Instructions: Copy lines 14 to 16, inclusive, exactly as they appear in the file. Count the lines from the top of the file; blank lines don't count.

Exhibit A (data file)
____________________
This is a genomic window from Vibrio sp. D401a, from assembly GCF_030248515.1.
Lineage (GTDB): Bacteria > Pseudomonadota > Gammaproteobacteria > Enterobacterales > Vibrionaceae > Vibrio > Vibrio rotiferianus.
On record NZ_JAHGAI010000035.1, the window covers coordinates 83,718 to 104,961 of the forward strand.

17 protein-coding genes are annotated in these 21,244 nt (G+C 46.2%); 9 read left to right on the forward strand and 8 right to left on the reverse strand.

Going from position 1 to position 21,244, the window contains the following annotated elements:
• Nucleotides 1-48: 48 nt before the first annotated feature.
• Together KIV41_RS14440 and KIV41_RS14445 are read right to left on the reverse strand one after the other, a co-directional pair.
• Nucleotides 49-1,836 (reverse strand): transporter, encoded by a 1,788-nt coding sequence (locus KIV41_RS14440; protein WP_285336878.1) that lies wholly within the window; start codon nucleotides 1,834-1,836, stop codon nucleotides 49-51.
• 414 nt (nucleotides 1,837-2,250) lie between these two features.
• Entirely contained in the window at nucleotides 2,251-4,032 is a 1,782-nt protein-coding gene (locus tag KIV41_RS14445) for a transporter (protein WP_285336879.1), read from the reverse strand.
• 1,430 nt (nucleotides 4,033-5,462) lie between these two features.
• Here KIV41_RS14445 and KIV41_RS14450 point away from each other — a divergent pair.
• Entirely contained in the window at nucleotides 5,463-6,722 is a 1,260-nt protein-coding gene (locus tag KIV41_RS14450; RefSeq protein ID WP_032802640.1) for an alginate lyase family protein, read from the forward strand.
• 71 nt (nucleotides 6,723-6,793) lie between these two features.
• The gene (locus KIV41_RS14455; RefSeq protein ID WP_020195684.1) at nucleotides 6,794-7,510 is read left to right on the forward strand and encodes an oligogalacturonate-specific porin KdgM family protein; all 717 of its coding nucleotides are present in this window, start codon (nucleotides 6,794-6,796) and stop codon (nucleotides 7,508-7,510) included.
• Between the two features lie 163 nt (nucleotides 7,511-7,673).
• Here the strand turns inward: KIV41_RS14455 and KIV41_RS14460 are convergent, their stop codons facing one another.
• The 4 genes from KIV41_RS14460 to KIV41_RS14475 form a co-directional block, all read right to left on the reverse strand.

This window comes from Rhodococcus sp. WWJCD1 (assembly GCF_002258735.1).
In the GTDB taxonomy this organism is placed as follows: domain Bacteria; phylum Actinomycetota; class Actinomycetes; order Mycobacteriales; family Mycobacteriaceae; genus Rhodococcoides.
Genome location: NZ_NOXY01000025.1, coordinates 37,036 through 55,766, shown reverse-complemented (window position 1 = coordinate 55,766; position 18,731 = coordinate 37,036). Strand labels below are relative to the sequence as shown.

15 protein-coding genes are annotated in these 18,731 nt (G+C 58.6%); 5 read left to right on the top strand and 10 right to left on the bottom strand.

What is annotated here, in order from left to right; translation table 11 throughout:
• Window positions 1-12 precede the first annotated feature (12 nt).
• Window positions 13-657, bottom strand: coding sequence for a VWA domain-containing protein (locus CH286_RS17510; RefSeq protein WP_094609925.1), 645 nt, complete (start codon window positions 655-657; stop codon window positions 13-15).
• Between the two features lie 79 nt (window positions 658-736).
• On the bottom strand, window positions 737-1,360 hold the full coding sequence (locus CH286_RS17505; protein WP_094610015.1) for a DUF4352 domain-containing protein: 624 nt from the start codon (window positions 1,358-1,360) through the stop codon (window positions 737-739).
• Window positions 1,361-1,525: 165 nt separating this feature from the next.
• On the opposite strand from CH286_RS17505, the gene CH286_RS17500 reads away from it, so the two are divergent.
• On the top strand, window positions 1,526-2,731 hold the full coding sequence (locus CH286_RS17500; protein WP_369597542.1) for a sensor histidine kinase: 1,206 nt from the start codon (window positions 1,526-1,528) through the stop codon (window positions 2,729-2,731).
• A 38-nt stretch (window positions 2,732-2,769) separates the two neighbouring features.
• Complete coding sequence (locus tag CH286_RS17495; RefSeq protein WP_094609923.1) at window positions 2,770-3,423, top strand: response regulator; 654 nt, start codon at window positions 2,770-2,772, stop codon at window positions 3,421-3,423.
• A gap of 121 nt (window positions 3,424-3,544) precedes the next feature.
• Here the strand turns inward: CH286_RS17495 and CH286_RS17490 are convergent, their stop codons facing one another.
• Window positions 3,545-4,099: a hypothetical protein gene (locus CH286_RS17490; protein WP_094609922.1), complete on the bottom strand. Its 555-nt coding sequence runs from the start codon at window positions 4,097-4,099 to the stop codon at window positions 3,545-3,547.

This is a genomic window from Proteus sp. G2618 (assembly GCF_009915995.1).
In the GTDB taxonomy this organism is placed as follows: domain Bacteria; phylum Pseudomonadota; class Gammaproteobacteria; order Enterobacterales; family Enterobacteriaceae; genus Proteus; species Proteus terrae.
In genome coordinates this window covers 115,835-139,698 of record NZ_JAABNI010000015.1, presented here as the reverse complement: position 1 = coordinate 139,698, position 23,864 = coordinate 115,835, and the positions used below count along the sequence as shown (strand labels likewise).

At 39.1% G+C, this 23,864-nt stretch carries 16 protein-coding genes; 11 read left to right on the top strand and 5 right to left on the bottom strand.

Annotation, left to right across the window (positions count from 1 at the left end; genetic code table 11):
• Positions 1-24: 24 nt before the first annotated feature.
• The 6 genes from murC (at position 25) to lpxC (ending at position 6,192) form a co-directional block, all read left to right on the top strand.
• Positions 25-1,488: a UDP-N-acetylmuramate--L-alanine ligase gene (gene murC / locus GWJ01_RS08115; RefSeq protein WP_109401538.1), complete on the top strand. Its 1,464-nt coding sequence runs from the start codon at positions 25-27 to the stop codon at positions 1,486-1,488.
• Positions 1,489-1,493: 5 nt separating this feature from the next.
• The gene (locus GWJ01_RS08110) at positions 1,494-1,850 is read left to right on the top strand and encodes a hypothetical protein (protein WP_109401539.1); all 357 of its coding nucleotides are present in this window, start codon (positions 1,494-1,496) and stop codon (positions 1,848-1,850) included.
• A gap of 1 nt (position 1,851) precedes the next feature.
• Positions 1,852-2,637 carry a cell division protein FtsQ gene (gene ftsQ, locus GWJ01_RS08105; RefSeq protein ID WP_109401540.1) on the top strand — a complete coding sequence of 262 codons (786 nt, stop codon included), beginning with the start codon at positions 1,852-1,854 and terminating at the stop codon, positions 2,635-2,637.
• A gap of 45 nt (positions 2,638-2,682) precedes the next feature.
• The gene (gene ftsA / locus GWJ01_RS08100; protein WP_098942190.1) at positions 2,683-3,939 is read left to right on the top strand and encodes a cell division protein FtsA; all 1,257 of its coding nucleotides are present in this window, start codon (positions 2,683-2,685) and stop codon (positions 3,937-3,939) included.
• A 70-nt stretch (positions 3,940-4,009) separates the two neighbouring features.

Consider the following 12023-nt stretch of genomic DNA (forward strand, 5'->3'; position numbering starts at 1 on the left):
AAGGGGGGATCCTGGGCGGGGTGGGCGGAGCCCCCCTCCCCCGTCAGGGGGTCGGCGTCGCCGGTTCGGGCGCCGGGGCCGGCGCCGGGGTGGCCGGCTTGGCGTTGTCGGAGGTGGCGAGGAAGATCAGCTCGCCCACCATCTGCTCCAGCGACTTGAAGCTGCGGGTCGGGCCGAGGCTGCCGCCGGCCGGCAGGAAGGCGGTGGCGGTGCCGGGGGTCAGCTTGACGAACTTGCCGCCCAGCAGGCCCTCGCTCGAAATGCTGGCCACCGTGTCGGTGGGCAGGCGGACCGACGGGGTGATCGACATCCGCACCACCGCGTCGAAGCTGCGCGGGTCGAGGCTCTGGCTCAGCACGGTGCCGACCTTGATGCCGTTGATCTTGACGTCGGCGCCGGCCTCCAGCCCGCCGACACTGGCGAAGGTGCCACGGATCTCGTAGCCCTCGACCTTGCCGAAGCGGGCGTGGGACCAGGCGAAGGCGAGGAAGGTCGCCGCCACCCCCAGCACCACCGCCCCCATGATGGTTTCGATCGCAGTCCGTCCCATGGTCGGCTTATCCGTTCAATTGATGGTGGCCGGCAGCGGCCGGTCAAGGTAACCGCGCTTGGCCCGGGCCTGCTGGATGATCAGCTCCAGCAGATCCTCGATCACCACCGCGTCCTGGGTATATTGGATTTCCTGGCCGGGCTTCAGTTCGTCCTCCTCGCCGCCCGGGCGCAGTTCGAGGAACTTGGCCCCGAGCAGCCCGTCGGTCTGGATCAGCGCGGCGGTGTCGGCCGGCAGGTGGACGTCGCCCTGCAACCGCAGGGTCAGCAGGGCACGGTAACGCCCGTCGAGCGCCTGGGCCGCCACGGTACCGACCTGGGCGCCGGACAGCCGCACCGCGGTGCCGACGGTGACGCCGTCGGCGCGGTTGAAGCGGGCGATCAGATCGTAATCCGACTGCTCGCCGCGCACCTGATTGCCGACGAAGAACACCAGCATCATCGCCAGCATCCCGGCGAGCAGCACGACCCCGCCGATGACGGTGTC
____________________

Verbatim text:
• 71 nt (nucleotides 6,723-6,793) lie between these two features.
• The gene (locus KIV41_RS14455; RefSeq protein ID WP_020195684.1) at nucleotides 6,794-7,510 is read left to right on the forward strand and encodes an oligogalacturonate-specific porin KdgM family protein; all 717 of its coding nucleotides are present in this window, start codon (nucleotides 6,794-6,796) and stop codon (nucleotides 7,508-7,510) included.
• Between the two features lie 163 nt (nucleotides 7,511-7,673).